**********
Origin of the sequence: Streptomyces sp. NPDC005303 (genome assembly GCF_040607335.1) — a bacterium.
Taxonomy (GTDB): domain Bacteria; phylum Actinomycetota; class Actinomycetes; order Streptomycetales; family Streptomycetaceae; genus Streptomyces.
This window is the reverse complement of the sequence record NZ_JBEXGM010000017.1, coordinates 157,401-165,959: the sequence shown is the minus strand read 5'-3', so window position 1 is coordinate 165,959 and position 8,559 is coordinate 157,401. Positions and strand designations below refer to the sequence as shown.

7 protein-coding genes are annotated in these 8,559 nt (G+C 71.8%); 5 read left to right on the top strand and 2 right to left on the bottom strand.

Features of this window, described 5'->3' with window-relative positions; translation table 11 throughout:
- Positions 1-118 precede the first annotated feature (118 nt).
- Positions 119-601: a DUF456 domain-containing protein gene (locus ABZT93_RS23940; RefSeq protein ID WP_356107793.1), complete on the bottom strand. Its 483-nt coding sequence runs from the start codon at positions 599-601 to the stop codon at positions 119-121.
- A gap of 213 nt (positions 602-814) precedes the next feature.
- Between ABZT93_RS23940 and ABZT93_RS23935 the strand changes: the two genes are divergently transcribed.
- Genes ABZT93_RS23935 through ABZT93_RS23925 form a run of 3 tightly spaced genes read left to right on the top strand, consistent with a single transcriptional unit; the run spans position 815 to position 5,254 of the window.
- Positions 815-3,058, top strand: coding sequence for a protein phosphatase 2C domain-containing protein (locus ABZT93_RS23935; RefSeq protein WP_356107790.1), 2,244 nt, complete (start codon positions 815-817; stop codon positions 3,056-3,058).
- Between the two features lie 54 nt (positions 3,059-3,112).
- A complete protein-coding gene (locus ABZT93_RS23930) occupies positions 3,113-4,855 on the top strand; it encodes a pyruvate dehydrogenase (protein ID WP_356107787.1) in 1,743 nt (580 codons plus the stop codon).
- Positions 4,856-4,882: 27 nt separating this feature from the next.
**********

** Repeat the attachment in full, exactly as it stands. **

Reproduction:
Origin of the sequence: Streptomyces sp. NPDC005303 (genome assembly GCF_040607335.1) — a bacterium.
Taxonomy (GTDB): domain Bacteria; phylum Actinomycetota; class Actinomycetes; order Streptomycetales; family Streptomycetaceae; genus Streptomyces.
This window is the reverse complement of the sequence record NZ_JBEXGM010000017.1, coordinates 157,401-165,959: the sequence shown is the minus strand read 5'-3', so window position 1 is coordinate 165,959 and position 8,559 is coordinate 157,401. Positions and strand designations below refer to the sequence as shown.

7 protein-coding genes are annotated in these 8,559 nt (G+C 71.8%); 5 read left to right on the top strand and 2 right to left on the bottom strand.

Features of this window, described 5'->3' with window-relative positions; translation table 11 throughout:
- Positions 1-118 precede the first annotated feature (118 nt).
- Positions 119-601: a DUF456 domain-containing protein gene (locus ABZT93_RS23940; RefSeq protein ID WP_356107793.1), complete on the bottom strand. Its 483-nt coding sequence runs from the start codon at positions 599-601 to the stop codon at positions 119-121.
- A gap of 213 nt (positions 602-814) precedes the next feature.
- Between ABZT93_RS23940 and ABZT93_RS23935 the strand changes: the two genes are divergently transcribed.
- Genes ABZT93_RS23935 through ABZT93_RS23925 form a run of 3 tightly spaced genes read left to right on the top strand, consistent with a single transcriptional unit; the run spans position 815 to position 5,254 of the window.
- Positions 815-3,058, top strand: coding sequence for a protein phosphatase 2C domain-containing protein (locus ABZT93_RS23935; RefSeq protein WP_356107790.1), 2,244 nt, complete (start codon positions 815-817; stop codon positions 3,056-3,058).
- Between the two features lie 54 nt (positions 3,059-3,112).
- A complete protein-coding gene (locus ABZT93_RS23930) occupies positions 3,113-4,855 on the top strand; it encodes a pyruvate dehydrogenase (protein ID WP_356107787.1) in 1,743 nt (580 codons plus the stop codon).
- Positions 4,856-4,882: 27 nt separating this feature from the next.